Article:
Employment in Taiwan is governed under the Labor Standards Act (LSA), which establishes the minimum terms and conditions of employment in Taiwan. Conditions such as issues on labor contracts, wages, work hours, leaves of absence, compensation, retirement, and benefits all are covered in the LSA. Hiring foreign nationals is governed by the Employment Services Act (ESA). Provisions for labor contracts are not very strict and are flexible. Currently, there is a push for greater flexibility for the LSA to provide fixed-term labor contracts, and to incorporate dispatched workers in employment regulations.
Taiwanese Labor laws allow the formation of trade unions under the constitution, which may form a larger confederation of businesses for widespread employee representation, such as the Taiwan Confederation of Trade Unions. The formation of employee and employer associations are widely used to discuss and negotiate employment issues, as well as lobbying the government on employment policies.
The Collective Agreements Law provides for collective bargaining arrangements, which occurs at the enterprise level. Although it is allowed, very few employees or employers are under collective bargaining arrangements.
Employment contracts may be in the form of writing or an oral agreement. They are governed by the LSA, while any provisions not covered by the LSA is covered by the Civil Code. Employment contracts may be written in a foreign language if both parties agree, although most are drafted in Mandarin Chinese. Typically, the employment contract must describe the following:
Fixed-term contracts are appropriate when the employment arrangement is for temporary, short-term, seasonal or special work that will have a given period of activity for the employee who must fulfil that obligation, where the employment arrangement ends upon expiry of the contract or satisfying the terms of the contract.
Fixed-term contracts become indefinite-term contracts when the employee continues to work even when the contract has been terminated due to expiry. In addition, employees who consecutively enter into fixed-term contracts lasting more than 90 days will be considered as working under an indefinite-term contract.
Indefinite term contract
Any labor contract for continuous work is considered a non-fixed-term contract.
|Medical Leave ?||
Employees receive a maximum of 30 days’ of non-hospitalized sick leave per year, and up to one full year of hospitalized sick leave. After three days of sick leave, employees receive 50% of their regular pay from the employer, and 50% from Labor Insurance. Any cash sickness benefit provided by Labor Insurance that is less than 50% must be made up by the employer.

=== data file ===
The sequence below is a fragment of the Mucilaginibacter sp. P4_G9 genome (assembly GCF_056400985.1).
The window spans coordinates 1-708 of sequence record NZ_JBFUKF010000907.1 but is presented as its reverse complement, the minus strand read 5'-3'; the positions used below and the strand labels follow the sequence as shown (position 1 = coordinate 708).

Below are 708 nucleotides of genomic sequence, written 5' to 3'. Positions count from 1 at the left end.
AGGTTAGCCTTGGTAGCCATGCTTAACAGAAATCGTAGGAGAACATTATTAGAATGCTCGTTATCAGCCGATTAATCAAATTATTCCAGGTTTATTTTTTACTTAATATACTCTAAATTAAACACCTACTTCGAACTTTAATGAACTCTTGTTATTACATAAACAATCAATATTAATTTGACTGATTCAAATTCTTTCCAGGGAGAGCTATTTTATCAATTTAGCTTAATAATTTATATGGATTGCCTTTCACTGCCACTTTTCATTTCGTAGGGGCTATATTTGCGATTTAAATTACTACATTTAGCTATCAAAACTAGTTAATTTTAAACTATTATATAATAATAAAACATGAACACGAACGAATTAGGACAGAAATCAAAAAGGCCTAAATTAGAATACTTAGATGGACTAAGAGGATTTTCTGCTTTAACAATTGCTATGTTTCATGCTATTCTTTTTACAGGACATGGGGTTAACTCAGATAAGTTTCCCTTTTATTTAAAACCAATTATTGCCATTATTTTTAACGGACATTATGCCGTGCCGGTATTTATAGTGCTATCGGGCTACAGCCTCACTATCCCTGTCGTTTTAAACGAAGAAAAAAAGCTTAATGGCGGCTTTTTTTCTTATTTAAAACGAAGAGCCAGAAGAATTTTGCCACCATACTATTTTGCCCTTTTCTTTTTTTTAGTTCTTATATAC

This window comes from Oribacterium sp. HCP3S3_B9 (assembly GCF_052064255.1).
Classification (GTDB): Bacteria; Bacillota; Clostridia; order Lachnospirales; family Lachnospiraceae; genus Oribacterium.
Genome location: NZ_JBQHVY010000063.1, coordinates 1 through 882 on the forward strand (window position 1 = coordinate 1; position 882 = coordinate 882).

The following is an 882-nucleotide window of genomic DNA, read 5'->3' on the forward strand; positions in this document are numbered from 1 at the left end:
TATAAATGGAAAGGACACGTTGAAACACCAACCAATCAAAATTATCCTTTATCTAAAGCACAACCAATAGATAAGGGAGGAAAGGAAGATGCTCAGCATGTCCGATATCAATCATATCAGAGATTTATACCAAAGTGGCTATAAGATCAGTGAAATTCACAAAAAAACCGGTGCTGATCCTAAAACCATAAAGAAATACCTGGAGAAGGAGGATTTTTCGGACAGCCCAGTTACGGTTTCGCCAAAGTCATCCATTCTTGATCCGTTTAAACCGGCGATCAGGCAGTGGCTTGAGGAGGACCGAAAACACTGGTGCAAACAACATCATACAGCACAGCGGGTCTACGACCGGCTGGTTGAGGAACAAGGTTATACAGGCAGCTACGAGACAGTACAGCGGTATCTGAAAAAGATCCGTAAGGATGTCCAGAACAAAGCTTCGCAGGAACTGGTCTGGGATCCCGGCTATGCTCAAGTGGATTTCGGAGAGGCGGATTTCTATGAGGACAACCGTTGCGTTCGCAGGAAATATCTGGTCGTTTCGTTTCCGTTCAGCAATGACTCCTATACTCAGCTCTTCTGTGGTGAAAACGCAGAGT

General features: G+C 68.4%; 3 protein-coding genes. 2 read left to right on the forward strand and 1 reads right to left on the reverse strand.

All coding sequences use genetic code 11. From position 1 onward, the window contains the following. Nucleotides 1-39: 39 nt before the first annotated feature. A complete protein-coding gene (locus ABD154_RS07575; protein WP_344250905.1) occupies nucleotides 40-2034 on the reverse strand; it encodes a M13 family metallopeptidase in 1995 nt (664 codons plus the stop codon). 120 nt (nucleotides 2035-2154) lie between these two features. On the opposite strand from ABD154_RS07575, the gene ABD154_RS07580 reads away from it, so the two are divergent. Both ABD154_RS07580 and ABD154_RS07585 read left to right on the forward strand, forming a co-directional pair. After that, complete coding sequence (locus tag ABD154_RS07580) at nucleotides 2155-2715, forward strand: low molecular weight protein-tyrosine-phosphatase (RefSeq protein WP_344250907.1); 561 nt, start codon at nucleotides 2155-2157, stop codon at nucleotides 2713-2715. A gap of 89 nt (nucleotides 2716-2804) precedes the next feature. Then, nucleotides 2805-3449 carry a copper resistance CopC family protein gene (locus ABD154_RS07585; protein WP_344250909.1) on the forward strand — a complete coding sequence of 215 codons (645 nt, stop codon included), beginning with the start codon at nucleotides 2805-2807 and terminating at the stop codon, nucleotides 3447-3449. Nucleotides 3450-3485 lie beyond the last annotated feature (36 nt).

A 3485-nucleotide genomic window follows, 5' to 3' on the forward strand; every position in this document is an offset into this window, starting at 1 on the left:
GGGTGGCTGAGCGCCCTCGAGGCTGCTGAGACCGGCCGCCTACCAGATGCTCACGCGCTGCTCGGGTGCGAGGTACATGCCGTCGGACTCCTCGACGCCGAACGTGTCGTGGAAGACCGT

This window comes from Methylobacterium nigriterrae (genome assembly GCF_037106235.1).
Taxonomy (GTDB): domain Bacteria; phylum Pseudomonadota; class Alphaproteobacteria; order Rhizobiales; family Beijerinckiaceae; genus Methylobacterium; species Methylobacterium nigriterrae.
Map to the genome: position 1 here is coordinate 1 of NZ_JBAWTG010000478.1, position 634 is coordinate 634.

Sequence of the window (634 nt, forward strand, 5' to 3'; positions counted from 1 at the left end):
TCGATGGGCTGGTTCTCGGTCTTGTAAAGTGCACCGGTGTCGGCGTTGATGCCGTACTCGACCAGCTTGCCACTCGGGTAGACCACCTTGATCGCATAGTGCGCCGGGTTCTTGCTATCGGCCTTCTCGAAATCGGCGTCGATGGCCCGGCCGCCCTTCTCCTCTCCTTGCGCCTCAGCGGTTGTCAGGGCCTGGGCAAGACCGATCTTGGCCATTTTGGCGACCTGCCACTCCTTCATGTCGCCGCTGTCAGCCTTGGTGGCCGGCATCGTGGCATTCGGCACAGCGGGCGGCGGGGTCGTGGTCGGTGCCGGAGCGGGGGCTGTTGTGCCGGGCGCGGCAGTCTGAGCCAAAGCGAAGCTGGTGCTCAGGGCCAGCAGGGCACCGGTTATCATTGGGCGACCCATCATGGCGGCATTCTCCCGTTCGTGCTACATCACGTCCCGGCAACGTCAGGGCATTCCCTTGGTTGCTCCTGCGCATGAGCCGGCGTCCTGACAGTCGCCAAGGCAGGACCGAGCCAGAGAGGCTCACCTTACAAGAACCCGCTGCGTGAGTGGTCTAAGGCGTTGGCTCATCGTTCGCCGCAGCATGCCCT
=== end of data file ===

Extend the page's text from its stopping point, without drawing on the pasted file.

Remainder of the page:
|Termination of Employment ?||
The termination of employees must ensure that the rights and benefits the employee is entitled to under the LSA are maintained, where termination does not violate these minimum standards. According to the LSA, the employer may not terminate an employment contract unilaterally unless the reason falls under Article 11 or Article 12 of the LSA, which includes causes such as:
For the more severe reasons under Articles 11 and 12, no severance pay or termination notice is required. For less severe reasons or reasons not related to the employee, prior notice should be given, which ranges from 10 days to 30 days depending on the employee’s duration of employment.
Redundancy has a very limited scope for being valid grounds for termination. Only when redundancy is caused by suspension of the employer’s business, operating losses, or business losses may the employer terminate the employee.
Incompetence may be reasonable grounds for termination, given that poor performance has been carried out and improvements for performance has been demanded of the employee. Failure to accomplish the task of the role may deem the employee incompetent, and may be terminated on these grounds.
Compliance with local employment requirements is just one of the issues foreign companies face when employing staff in Taiwan. For companies which intend to employ their staff directly through their incorporated Taiwanese entity, professional legal advice is recommended. Shield GEO provides an alternative path for companies to outsource the employment of their staff in Taiwan.
As a Global Employer Organization (GEO), Shield GEO acts as the Employer of Record and ensures the employment is compliant with host country regulations regarding employment. In addition Shield GEO will handle payroll processing, tax and immigration. Using Shield GEO is the fastest and most cost effective way to deploy local and foreign workers into Taiwan.
The Shield GEO solution is an attractive alternative where
– the company is looking to employ staff quickly
– the company doesn’t have an appropriately incorporated entity in Taiwan
– the company wants to work within a defined budget
– the company wants to limit its initial commitment in Taiwan
– the company needs help with tax, employment, immigration and payroll compliance in Taiwan
Shield GEO can contract directly with the company to employ and payroll their staff in Taiwan. Shield GEO supplies local employment contracts for the staff which ensure that local statutory requirements are met covering issues such as termination, probation periods, leave entitlements and statutory benefits. Shield GEO is able to advise companies how to cover local employment regulations whilst still providing consistent global employment policies. Understand more about outsourced employment through Shield GEO.
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